Hortence J. Spillers, in her "Faulkner Adds Up: Reading Absalom, Absalom! and The Sound and the Fury," analyzes various scenes in the novels and the repetition of spoken words and deeds, and in the process she devises stimulatingly fresh interpretations. Some readers (lazy enough to be) unfamiliar with recent theories may, however, find her closely described analyses a bit overdrawn.
     Richard Godden's "Comparative Idiocy: A Phenomenological Reading of The Hamlet as a Rebuke to an American Century" examines the behavior of Ike, Armstid, and the other idiots, both through the lens of recent scholarship and through a more classical approach to reading the texts. He does so by placing each of the stories in the material conditions of their time and place. With its lucid rendition of the idiots' language and deeds, and with its application of both theoretical principles and traditional critical practices, this essay provides an excellent model for future literary scholarship. It is ingenious of the editors to have chosen this essay to serve as the opening article of the volume.
     Charles A. Peek, in his "'A-laying there, right up to my door': As American As I Lay Dying," places As I Lay Dying in the context of the American south in the late 19th and early 20th centuries, when the increasing conflict between materialism/Capitalism and spiritualism/Puritanism seriously disturbed the thinking and the lives of American farmers. The author's view of Faulkner's farmers of the period, while undeniably tinged with a certain sentimentality, is perceptively empathetic as well. In "Go Down, Moses:: Faulkner's Interrogations of the American Dream," Linda Wagner-Martin offers an astute account of the relationship between Faulkner's "own bereavement" and the creation of "the most eloquent evocation of human pain," as represented by Rider. The author also effectively employs an analogy between an outraged and corrupted New World and the world of such ineffectual men as Ike, Lucas, and Ross.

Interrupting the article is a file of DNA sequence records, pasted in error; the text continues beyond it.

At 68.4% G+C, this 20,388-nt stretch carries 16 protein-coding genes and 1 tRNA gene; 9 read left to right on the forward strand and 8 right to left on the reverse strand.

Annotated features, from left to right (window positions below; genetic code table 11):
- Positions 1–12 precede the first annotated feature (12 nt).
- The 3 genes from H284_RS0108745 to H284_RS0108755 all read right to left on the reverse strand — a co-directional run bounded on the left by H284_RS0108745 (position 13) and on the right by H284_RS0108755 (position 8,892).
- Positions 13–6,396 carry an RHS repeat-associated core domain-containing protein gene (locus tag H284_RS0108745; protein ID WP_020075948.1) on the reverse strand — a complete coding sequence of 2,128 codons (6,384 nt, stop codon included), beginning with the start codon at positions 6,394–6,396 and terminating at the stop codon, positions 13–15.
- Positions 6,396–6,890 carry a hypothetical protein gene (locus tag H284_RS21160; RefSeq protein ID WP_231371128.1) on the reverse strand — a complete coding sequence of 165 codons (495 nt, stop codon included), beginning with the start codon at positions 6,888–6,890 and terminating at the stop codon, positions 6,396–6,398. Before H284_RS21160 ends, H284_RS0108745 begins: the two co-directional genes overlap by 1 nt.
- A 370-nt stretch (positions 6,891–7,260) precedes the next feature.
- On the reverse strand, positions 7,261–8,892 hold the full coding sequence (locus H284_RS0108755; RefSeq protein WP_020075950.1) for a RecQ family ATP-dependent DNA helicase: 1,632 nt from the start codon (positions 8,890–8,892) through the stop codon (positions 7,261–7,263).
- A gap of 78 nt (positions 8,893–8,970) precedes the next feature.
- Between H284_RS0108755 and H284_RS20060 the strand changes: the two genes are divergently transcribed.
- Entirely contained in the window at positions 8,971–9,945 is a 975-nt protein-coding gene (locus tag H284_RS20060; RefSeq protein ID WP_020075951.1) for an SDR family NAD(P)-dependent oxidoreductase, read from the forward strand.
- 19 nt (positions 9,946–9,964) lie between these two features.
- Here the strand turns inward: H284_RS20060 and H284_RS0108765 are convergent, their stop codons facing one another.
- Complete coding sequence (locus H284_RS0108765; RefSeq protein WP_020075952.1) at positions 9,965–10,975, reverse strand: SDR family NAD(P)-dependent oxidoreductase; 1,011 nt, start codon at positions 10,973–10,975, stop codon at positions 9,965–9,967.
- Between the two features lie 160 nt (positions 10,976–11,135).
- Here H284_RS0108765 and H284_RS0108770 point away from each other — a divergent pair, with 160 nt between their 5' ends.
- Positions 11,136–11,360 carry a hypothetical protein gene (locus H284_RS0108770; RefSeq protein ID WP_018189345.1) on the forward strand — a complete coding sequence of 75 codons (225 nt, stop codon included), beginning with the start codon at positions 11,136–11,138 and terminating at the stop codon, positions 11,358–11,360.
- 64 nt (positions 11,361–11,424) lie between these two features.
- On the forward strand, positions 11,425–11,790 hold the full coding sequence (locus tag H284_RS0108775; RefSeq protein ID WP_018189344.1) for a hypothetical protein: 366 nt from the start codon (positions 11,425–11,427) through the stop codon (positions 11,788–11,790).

Charles Reagan Wilson, professor of history at the University of Mississippi, provides an image of Faulkner at the peak of his career, when a conflict between the idea of the American Way of Life and a contrasting idea of a "Southern Way" bore down on the South. His elaborate essay, "Our Land, Our Country: Faulkner, the South, and the American Way of Life," shows Faulkner himself standing apart from contemporary issues during these years, and provides, as well, a vivid description of the author in his final years. The volume ends with "The Portable Eclipse: Hawthorn, Faulkner, and Scribbling Women," in which Kathryn B. McKee describes in detail a number of female writers, contemporary to Faulkner, who grappled with serious, gender-related issues. The author's arguments are insightful and contribute effectively to her demonstration of a new and enlightening interpretation of Faulkner's women. In the end, Faulkner, by confronting a region and its hist! ory in much the same way as had Hawthorn before him, extends his vision beyond all regional limitations.
     This collection of essays presents a variety of approaches to his sweeping literary themes that is, in its range, both a fitting tribute to Faulkner's work and a thought-provoking reference for further scholarship.

Copyright (c)2003 Ikeuchi Masanao